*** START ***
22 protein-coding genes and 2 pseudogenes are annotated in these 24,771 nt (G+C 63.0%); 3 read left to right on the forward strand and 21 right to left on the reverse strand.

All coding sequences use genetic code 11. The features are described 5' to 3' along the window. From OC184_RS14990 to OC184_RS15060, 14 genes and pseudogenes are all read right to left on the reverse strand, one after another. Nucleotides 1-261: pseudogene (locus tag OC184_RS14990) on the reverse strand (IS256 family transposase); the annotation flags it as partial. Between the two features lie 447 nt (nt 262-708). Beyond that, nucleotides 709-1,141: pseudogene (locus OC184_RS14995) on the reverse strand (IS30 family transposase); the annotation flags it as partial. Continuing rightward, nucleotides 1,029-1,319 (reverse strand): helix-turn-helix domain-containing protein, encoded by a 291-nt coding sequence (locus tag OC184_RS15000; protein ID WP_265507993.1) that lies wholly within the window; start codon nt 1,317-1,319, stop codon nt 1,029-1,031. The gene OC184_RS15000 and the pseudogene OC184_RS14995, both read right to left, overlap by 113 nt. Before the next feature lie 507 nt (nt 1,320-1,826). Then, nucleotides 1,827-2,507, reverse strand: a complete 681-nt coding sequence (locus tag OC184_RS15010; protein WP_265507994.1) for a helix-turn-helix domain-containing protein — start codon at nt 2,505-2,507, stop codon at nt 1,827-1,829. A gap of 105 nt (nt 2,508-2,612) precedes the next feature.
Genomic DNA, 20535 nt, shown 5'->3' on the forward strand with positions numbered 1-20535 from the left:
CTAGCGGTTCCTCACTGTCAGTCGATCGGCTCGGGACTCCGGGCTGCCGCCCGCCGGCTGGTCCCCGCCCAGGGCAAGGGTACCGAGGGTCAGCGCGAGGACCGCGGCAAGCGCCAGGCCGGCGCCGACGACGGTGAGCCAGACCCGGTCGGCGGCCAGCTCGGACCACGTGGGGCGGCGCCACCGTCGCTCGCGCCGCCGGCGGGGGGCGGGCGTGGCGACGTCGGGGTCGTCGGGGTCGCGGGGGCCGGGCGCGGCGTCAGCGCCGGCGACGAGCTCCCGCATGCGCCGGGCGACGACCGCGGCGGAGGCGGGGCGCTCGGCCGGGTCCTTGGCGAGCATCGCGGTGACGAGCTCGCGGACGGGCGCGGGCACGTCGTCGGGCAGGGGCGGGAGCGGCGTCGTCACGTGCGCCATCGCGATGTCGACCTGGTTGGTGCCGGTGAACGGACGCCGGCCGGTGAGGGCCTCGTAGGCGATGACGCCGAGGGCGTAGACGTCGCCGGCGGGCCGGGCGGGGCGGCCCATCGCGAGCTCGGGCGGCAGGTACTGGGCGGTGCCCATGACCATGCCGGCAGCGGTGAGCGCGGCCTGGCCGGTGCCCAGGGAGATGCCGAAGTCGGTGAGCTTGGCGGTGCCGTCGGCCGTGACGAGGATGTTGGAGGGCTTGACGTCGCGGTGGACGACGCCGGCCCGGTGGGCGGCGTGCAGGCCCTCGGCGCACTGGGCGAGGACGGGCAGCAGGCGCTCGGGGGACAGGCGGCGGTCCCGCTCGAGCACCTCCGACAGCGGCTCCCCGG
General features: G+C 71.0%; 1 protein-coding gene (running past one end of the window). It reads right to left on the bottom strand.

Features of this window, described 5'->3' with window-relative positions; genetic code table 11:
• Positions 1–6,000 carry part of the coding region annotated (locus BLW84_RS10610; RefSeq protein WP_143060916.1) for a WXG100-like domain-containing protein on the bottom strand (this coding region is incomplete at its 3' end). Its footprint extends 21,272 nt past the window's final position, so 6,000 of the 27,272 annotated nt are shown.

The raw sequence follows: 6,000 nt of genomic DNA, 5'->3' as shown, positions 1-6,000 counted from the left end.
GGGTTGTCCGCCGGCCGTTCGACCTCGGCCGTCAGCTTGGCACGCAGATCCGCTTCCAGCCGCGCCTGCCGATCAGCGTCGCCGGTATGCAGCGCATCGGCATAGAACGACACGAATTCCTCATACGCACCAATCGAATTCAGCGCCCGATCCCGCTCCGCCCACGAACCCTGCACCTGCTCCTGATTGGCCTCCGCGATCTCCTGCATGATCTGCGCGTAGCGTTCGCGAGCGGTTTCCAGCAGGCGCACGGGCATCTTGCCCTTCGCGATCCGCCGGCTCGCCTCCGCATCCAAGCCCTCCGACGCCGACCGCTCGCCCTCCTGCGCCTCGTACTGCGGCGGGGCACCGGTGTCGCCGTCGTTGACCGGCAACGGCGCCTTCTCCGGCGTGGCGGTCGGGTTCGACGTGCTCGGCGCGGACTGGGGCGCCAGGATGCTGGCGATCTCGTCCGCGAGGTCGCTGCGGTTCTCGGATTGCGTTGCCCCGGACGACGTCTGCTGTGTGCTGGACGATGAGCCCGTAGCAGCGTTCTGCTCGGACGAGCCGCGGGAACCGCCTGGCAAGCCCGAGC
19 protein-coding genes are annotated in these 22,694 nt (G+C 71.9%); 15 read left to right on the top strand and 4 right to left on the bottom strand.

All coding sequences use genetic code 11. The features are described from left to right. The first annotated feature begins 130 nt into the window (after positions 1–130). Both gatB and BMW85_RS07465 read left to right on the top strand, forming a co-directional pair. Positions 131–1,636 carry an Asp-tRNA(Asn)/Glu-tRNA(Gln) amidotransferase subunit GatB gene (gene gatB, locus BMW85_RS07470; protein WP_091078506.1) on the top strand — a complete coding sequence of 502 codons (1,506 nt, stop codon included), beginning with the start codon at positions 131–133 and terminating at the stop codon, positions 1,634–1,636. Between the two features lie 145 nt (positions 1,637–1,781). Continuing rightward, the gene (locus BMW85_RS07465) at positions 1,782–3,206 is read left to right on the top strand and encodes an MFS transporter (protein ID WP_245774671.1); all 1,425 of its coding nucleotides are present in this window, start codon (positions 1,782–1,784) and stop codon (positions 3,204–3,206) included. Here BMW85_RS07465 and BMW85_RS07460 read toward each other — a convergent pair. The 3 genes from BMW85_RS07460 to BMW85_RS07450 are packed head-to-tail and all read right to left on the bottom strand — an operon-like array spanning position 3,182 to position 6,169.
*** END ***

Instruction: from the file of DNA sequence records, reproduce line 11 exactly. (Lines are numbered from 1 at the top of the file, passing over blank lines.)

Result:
All coding sequences use genetic code 11. The features are described from left to right. The first annotated feature begins 130 nt into the window (after positions 1–130). Both gatB and BMW85_RS07465 read left to right on the top strand, forming a co-directional pair. Positions 131–1,636 carry an Asp-tRNA(Asn)/Glu-tRNA(Gln) amidotransferase subunit GatB gene (gene gatB, locus BMW85_RS07470; protein WP_091078506.1) on the top strand — a complete coding sequence of 502 codons (1,506 nt, stop codon included), beginning with the start codon at positions 131–133 and terminating at the stop codon, positions 1,634–1,636. Between the two features lie 145 nt (positions 1,637–1,781). Continuing rightward, the gene (locus BMW85_RS07465) at positions 1,782–3,206 is read left to right on the top strand and encodes an MFS transporter (protein ID WP_245774671.1); all 1,425 of its coding nucleotides are present in this window, start codon (positions 1,782–1,784) and stop codon (positions 3,204–3,206) included. Here BMW85_RS07465 and BMW85_RS07460 read toward each other — a convergent pair. The 3 genes from BMW85_RS07460 to BMW85_RS07450 are packed head-to-tail and all read right to left on the bottom strand — an operon-like array spanning position 3,182 to position 6,169.